Misdirected Letters
The Maid of Maiden Lane
Author:Amelia E. Barr

The night so unhappy to Cornelia was very much more unhappy to Hyde. He had sent his letter to her before eleven in the morning, and if Fortune were kind to him, he expected an answer soon after leaving Madame Jacobus. Her departure from New York depressed him very much. She had been the good genius of his love, but he told himself that it had now "grown to perfection, and could, he hoped, stand in its own strength." Restlessly he watched the hours away, now blaming, now excusing, anon dreaming of his coming bliss, then fidgeting and fearing disappointment from being too forward in its demanding. When noon passed, and one o'clock struck, he rang for some refreshment; for he guessed very accurately the reason of delay.

"Cornelia has been visiting or shopping," he thought; "and if it were visiting, no one would part with her until the last moment; so then if she get home by dinner-time it is as much as I can expect. I may as well eat, and then wait in what patience I can, another hour or two--yes, it will be two hours. I will give her two hours--for she will be obliged to serve others before me. Well, well, patience is my penance."

But in truth he expected the letter to be in advance of three o'clock. "Twenty words will answer me," he thought; "yes, ten words; and she will find or make the time to write them;" and between this hope and the certainty of three o'clock, he worried the minutes away until three struck. Then there was a knock at his door and he went hastily to answer it. Balthazar stood there with the longed-for letter in his hand. He felt first of all that he must be quite alone with it. So he turned the key and then stood a moment to examine the outside. A letter from Cornelia! It was a joy to see his own name written by her hand. He kissed the superscription, and kissed the white seal, and sank into his chair with a sigh of delight to read it.

In a few moments a change beyond all expression came over his face-- perplexity, anger, despair cruelly as**sailed him. It was evident that some irreparable thing had ruined all his hopes. He was for some moments dumb. He felt what he could not express, for a great calamity had opened a chamber of feeling, which required new words to explain it. This trance of grief was followed by passionate imprecations and reproaches, wearing themselves away to an utter amazement and incredulity. He had flung the letter to the floor, but he lifted it again and went over the cruel words, forcing himself to read them slowly and aloud. Every period was like a fresh sentence of death.

"'YOUR LETTER HAS GIVEN ME VERY GREAT SORROW;' let me die if that is not what she says; 'VERY GREAT SORROW. YOU MUST HAVE KNOWN FOR WEEKS, EVEN MONTHS, THAT MARRIAGE BETWEEN US WAS IMPOSSIBLE;' am I perfectly in my senses? 'IT ALWAYS HAS BEEN AND ALWAYS WILL BE;' why, 'tis heart treason of the worst kind! Can I bear it? Can I bear it? Can I bear it? Oh Cornelia! Cornelia! 'WE HAVE BEEN SO HAPPY.' Oh it is piteous, sad. So young, so fair, so false! and she 'GRIEVES AT MY GOING AWAY,' and bids me on 'NO ACCOUNT CALL ON HER FATHER'--and takes pains to tell me the 'NO IS ABSOLUTE'--and I am not to 'BLAME HER.' Oh this is the vilest treachery! She might as well have played the coquette in speech as writing. It is Rem Van Ariens who is at the bottom of it. May the devil take the fellow! I shall need some heavenly power to keep my hands off him. This is a grief beyond all griefs--I believed she loved me so entirely. Fool! a thousand times fool! Have I not found all women of a piece? Did not Molly Trefuses throw me over for a duke? and Sarah Talbot tell me my love was only calf-love and had to be weaned? and Eliza Capel regret that I was too young to guide a wife, and so marry a cabinet minister old enough for her grandfather? Women are all just so, not a cherry stone to choose between them--I will never wonder again at anything a woman does--Was ever a lover so betrayed? Oh Cornelia! your ink should have frozen in your pen, ere you wrote such words to me."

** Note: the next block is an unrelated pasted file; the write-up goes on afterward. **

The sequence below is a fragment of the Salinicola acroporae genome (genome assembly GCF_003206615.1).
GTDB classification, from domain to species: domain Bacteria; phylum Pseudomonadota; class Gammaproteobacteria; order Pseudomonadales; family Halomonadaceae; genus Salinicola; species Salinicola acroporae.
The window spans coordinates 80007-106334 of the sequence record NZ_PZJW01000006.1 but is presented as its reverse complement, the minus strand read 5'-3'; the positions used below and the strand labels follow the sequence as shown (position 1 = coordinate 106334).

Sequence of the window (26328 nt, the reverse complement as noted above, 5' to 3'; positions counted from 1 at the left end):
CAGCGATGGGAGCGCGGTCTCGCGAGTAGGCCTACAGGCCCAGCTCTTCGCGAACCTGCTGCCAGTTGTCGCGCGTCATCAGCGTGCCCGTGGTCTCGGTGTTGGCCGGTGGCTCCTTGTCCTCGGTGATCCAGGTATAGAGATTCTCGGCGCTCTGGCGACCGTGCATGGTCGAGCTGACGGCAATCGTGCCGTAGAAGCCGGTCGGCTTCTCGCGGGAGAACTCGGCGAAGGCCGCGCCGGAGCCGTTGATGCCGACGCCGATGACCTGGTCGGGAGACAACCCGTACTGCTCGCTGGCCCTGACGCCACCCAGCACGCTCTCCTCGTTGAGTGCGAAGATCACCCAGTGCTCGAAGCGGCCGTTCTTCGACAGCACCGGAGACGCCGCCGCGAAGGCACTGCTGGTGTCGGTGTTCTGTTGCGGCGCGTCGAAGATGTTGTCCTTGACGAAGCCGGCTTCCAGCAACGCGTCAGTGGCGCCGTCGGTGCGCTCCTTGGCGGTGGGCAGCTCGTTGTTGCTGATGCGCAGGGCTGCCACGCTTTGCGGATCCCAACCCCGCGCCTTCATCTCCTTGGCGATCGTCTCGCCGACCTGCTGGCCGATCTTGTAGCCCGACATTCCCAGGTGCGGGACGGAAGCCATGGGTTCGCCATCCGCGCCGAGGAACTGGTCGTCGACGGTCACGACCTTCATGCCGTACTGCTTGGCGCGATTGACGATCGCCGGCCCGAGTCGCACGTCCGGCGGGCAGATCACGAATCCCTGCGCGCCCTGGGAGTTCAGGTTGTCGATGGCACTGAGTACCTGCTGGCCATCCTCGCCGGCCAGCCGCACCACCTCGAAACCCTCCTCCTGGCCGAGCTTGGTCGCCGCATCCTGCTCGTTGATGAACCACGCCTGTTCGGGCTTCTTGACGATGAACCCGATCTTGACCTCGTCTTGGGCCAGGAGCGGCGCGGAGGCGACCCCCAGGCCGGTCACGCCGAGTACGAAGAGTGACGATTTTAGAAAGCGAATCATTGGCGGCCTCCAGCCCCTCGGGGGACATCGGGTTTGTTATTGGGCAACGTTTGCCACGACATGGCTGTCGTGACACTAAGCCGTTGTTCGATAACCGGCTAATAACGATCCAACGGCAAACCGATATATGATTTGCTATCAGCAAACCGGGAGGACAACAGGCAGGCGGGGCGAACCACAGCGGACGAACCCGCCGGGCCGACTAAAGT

Thus his passionate grief and anger tortured him until midnight. Then he had a high fever and a distracting headache, and, the physical torment being the most insistent and distressing, he gave way before it. With such agonizing tears as spring from despairing wounded love he threw himself upon his bed, and his craving, suffering heart at length found rest in sleep from the terrible egotism of its sorrow.

Never for one instant did he imagine this sorrow to be a mistaken and quite unnecessary one. Indeed it was almost impossible for him to conceive of a series of events, which though apparently accidental, had a fatality more pronounced than anything that could have been arranged. Not taking Rem Van Ariens seriously into his consideration, and not fearing his rival in any way, it was beyond all his suspicions that Rem should write to Cornelia in the same hour, and for the same purpose as himself. He had no knowledge of Rem's intention to go to Boston, and could not therefore imagine Cornelia "grieving" at any journey but his own impending one to England. And that she should be forced by circumstances to answer both Rem and himself in the same hour, and in the very stress and hurry of her great love and anxiety should misdirect the letters, were likelihoods outside his consciousness.